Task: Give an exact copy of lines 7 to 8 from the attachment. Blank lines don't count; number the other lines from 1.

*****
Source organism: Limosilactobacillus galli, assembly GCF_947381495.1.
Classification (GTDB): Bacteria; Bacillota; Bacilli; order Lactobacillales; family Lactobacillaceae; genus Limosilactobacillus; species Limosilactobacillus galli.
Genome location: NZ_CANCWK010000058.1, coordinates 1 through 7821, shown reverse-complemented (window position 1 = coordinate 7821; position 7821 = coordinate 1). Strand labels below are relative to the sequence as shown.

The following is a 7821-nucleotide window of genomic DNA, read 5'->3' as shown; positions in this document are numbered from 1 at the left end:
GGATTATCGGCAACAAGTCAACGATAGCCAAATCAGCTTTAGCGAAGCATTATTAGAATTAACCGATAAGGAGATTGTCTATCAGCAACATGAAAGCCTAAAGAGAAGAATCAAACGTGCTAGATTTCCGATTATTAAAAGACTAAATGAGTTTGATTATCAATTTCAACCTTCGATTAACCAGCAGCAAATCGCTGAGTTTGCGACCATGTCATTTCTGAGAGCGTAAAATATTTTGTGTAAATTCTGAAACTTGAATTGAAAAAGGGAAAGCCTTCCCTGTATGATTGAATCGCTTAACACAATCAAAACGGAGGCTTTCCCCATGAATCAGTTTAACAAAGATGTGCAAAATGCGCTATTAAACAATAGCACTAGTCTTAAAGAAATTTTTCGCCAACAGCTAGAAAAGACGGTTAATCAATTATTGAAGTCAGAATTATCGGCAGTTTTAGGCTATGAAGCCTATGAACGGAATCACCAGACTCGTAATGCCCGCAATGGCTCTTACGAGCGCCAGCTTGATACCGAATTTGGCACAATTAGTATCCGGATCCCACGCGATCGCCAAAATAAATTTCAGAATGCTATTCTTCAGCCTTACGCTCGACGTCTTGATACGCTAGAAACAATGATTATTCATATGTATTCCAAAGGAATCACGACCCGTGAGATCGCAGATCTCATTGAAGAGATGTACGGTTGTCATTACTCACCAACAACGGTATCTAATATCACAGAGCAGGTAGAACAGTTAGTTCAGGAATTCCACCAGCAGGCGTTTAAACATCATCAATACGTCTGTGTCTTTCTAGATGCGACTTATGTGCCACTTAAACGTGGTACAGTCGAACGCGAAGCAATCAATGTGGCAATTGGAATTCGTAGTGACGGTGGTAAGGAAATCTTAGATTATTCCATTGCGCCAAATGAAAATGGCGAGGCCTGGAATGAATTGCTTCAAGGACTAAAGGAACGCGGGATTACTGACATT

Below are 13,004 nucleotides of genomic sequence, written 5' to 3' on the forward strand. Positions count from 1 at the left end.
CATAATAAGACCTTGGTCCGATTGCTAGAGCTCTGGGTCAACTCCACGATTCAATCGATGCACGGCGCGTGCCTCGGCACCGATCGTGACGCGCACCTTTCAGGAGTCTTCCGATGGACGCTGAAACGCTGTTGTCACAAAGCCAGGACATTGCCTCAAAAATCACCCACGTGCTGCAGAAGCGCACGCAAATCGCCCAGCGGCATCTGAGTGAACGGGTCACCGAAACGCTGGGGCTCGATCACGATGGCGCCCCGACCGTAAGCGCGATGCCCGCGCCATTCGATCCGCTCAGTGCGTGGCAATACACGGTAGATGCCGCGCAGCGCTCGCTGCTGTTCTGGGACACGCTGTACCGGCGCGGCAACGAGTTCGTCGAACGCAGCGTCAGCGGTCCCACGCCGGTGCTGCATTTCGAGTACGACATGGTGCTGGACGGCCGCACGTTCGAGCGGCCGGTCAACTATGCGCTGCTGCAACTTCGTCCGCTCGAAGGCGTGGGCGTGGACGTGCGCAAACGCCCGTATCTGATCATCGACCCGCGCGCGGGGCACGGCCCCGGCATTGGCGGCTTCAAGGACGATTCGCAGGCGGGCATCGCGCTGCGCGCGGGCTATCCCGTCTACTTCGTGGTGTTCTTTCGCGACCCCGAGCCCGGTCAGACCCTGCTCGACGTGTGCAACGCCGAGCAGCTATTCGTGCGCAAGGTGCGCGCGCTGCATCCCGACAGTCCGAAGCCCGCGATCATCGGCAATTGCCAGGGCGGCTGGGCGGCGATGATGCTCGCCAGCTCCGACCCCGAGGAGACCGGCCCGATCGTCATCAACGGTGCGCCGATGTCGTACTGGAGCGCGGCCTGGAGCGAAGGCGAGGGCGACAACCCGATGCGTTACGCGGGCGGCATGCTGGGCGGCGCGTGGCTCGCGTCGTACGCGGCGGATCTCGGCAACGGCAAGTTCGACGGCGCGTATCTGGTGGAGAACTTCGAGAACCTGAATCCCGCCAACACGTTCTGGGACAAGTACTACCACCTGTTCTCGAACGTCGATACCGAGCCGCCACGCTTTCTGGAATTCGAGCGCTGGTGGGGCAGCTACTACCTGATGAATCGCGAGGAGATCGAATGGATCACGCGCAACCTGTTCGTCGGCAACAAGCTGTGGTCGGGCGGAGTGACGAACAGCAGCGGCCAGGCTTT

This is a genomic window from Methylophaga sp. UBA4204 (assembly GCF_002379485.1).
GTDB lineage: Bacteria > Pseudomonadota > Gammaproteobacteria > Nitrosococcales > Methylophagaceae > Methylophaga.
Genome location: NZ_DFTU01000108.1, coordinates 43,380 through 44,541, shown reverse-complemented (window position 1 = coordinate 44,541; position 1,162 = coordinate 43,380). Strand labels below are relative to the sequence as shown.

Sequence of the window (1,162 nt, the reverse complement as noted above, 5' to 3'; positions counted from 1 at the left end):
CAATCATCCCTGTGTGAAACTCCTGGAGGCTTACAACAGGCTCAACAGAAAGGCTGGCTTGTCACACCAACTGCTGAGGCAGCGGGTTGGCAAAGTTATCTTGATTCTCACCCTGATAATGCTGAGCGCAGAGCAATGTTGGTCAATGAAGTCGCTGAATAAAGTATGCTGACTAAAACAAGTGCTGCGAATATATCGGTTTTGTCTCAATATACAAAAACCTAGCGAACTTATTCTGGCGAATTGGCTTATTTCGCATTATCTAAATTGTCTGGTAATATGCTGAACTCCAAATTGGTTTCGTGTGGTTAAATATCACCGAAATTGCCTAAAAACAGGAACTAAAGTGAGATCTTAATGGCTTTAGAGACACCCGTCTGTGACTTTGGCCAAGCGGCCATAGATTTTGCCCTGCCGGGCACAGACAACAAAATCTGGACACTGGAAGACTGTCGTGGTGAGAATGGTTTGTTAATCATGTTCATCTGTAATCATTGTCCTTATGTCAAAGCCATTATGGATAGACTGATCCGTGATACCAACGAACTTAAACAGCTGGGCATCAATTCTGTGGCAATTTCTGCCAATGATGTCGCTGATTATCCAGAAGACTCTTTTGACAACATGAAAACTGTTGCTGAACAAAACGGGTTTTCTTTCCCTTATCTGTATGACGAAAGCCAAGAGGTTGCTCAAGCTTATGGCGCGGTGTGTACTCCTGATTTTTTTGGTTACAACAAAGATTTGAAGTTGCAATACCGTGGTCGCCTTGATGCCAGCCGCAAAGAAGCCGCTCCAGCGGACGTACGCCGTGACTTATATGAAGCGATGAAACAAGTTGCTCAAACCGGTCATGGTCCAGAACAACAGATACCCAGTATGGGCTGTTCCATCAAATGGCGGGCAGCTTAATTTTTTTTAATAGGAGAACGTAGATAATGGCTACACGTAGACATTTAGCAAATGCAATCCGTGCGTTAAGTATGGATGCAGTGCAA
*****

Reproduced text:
CATAATAAGACCTTGGTCCGATTGCTAGAGCTCTGGGTCAACTCCACGATTCAATCGATGCACGGCGCGTGCCTCGGCACCGATCGTGACGCGCACCTTTCAGGAGTCTTCCGATGGACGCTGAAACGCTGTTGTCACAAAGCCAGGACATTGCCTCAAAAATCACCCACGTGCTGCAGAAGCGCACGCAAATCGCCCAGCGGCATCTGAGTGAACGGGTCACCGAAACGCTGGGGCTCGATCACGATGGCGCCCCGACCGTAAGCGCGATGCCCGCGCCATTCGATCCGCTCAGTGCGTGGCAATACACGGTAGATGCCGCGCAGCGCTCGCTGCTGTTCTGGGACACGCTGTACCGGCGCGGCAACGAGTTCGTCGAACGCAGCGTCAGCGGTCCCACGCCGGTGCTGCATTTCGAGTACGACATGGTGCTGGACGGCCGCACGTTCGAGCGGCCGGTCAACTATGCGCTGCTGCAACTTCGTCCGCTCGAAGGCGTGGGCGTGGACGTGCGCAAACGCCCGTATCTGATCATCGACCCGCGCGCGGGGCACGGCCCCGGCATTGGCGGCTTCAAGGACGATTCGCAGGCGGGCATCGCGCTGCGCGCGGGCTATCCCGTCTACTTCGTGGTGTTCTTTCGCGACCCCGAGCCCGGTCAGACCCTGCTCGACGTGTGCAACGCCGAGCAGCTATTCGTGCGCAAGGTGCGCGCGCTGCATCCCGACAGTCCGAAGCCCGCGATCATCGGCAATTGCCAGGGCGGCTGGGCGGCGATGATGCTCGCCAGCTCCGACCCCGAGGAGACCGGCCCGATCGTCATCAACGGTGCGCCGATGTCGTACTGGAGCGCGGCCTGGAGCGAAGGCGAGGGCGACAACCCGATGCGTTACGCGGGCGGCATGCTGGGCGGCGCGTGGCTCGCGTCGTACGCGGCGGATCTCGGCAACGGCAAGTTCGACGGCGCGTATCTGGTGGAGAACTTCGAGAACCTGAATCCCGCCAACACGTTCTGGGACAAGTACTACCACCTGTTCTCGAACGTCGATACCGAGCCGCCACGCTTTCTGGAATTCGAGCGCTGGTGGGGCAGCTACTACCTGATGAATCGCGAGGAGATCGAATGGATCACGCGCAACCTGTTCGTCGGCAACAAGCTGTGGTCGGGCGGAGTGACGAACAGCAGCGGCCAGGCTTT

This is a genomic window from Methylophaga sp. UBA4204 (assembly GCF_002379485.1).